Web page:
Transubstantiation and consubstantiation equally infer the ubiquity of Christ's physical body, a matter which Calvin now begins to address. The notion that Christ's physical body (in Bethlehem's manger, on the cross, resurrected in walking along the Galilean shore) is in every place at the same time implies that what was (is) seen is a phantasm. With a double edged sword, Calvin suggests this is "raise Marcion from hell") - since the second-century heretic had advocated such a view and been condemned as a heretic in Roman Catholic tradition.
Calvin's doctrine of the Supper, often (too often!) referred to (incorrectly) as one of "real presence" is one of communion with Christ crucified and resurrected. It's focus on the bodily nature of this communion (there is no other Christ with whom we may commune other than the [bodily, enfleshed] risen Christ) begs the question as to the association of the sign (bread, wine) with the body (flesh, blood) of Christ: first, the Roman doctrine of transubstantiation. Christ's body is in heaven and will remain there until the Second Coming.
In an oft-quoted passage, Charles Spurgeon reflects on the nature of his calling as a pastor:
The last few years have seen a significant – and most welcome – revival of interest in the Christian doctrine of God among Reformed and evangelical writers. Scholars working in patristic, medieval, and Reformation periods have enriched our knowledge of the creedal and confessional heritage of the church; and, as our knowledge of what the creeds and confessions meant has deepened, many of us have become acutely aware of the (unintentionally) heterodox and even heretical nature of many of our own previous beliefs on these matters.
Fashion Theology. Robert Covolo. Waco, TX: Baylor University Press, 2020. 216 pp.
The Korean Revival and Following Persecution
The Japanese victory in the 1904-1904 Russo-Japanese War and the consequent annexation of Korea to Japan caused a flurry of patriotic sentiments among Koreans.
Hamu Lujonza Kaddu Mukasa and the Early Church in Uganda
In 1882, twelve-year-old Hamu Lujonza Kaddu Mukasa, son of a chief in the Buganda Kingdom, was sent to the court of King Mutesa I to serve as a page. There, his life began to take a course he had never imagined.
From Mukasa to Hamu
One of the great sites of Jerusalem is the Church of the Holy Sepulchre. Archaeologists have confidence that this sprawling church is located near the spot of Jesus’ crucifixion. Jesus likely was buried and therefore emerged from the tomb either within or near the church’s expansive walls. If any site in Jerusalem deserves the label “holy,” this is it. The stairs and corridors swarm and groan with people, but a visit can be disheartening, as one scholar aptly wrote:
An advice column dedicated to gift-giving in December accidentally explored a very biblical topic – the relationship between love and the law. Question one: What shall I do about a boyfriend who buys expensive but inappropriate gifts? The mind wanders: Did he buy her a chain saw last year? Hang-gliding lessons? Question two: My family members have requested gift cards in prescribed amounts, from specific stores. Is this really gift-giving or a sanctioned way for people to lift money from each other's wallets?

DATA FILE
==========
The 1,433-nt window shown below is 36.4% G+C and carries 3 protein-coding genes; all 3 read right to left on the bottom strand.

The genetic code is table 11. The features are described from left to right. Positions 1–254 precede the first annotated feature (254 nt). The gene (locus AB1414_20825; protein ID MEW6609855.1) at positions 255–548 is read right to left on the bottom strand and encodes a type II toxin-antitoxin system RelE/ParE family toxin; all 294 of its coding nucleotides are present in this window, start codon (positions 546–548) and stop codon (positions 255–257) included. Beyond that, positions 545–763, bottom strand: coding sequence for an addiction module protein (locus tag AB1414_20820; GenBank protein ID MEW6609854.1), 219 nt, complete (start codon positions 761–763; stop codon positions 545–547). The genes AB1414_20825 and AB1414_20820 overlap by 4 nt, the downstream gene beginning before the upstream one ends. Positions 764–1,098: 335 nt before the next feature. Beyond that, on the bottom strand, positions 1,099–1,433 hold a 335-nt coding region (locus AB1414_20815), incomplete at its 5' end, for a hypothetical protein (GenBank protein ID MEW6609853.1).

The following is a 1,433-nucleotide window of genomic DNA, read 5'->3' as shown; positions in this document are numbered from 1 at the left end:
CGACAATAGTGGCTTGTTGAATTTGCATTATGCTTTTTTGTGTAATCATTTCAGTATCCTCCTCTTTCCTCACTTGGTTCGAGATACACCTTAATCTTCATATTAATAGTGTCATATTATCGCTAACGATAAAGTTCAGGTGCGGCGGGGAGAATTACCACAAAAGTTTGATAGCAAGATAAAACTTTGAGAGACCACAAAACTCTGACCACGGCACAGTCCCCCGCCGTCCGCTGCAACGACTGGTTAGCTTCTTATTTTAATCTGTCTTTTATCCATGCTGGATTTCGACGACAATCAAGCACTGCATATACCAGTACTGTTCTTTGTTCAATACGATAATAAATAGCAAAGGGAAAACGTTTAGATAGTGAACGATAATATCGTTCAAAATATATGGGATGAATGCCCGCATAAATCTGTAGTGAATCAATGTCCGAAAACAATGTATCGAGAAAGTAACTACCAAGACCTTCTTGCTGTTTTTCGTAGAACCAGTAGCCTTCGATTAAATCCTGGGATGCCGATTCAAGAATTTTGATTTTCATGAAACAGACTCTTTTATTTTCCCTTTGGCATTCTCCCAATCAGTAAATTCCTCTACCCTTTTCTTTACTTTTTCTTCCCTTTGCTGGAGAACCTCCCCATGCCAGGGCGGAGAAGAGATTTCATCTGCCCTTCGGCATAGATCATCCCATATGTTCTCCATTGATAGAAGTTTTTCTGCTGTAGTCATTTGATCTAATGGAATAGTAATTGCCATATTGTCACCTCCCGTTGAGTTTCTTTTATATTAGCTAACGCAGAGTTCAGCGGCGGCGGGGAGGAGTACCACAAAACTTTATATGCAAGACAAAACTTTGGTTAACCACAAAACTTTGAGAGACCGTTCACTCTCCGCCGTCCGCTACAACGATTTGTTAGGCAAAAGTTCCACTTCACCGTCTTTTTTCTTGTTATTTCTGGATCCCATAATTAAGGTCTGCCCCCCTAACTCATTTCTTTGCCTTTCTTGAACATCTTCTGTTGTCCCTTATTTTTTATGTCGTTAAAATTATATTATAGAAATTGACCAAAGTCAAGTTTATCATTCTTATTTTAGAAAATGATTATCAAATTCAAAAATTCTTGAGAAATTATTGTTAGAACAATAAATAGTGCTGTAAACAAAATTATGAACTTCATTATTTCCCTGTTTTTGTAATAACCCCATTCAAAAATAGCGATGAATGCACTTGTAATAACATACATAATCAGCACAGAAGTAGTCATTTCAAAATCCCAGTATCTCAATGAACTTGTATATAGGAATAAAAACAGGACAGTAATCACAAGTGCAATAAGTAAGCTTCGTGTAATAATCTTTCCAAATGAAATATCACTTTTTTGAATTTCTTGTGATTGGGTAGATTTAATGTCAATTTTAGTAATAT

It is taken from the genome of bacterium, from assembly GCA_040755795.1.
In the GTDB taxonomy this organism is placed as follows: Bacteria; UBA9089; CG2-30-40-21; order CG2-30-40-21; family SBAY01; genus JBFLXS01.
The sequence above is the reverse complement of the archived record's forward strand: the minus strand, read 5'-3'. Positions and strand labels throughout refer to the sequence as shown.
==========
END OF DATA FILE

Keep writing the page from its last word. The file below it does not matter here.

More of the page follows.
It is hard to overstate the impact the late Francis Schaeffer has had through his writings, ministry and work of L’Abri, the study centre he and his wife established in Switzerland. He was a man for his times who provided a Christian response to the cultural mega shift that began in the Sixties and which he tracked right through until his death in 1984. He provided a God-centred response to the blatantly man-centred culture that was emerging and which came of age during his life-time.
Nothing tears at the inner fabric of our humanity more than ruptured relationships. Whether it be the heart of a family ripped apart through divorce, or rebellious children, a church fellowship shredded by conflict, or all the other levels and layers of human relationships that are the perpetual casualties of Adam’s fall. It is often only in the midst of division that we fondly wish for the sweet unity we once knew.
Have you ever secretly thought that Jesus’ first miracle is a bit of a letdown? The audience is small, the master of the feast does not even know something supernatural has taken place, and it seems the main takeaway from the guests is the quality of wine. Many people fixate on ancillary details of this miracle— the way Jesus speaks to His mother, the alcoholic nature of the wine— and it’s easy to miss the glory wrapped up in this passage as Jesus bursts onto the scene as the initiator of the new covenant.
Disciplines and vocations have access points. When you enter college as an economics major you start with Economics 101. When you begin an exercise program for the first time you hire a trainer or as an experienced friend for help. You may even read a basic book on nutrition. Why? Because you are seeking to enter a world with which you lack familiarity. But that’s not only true of our occupation and other disciplines it true of books. It is especially true of the Bible. I don’t know many people who encourage a new believer to read Numbers or Leviticus.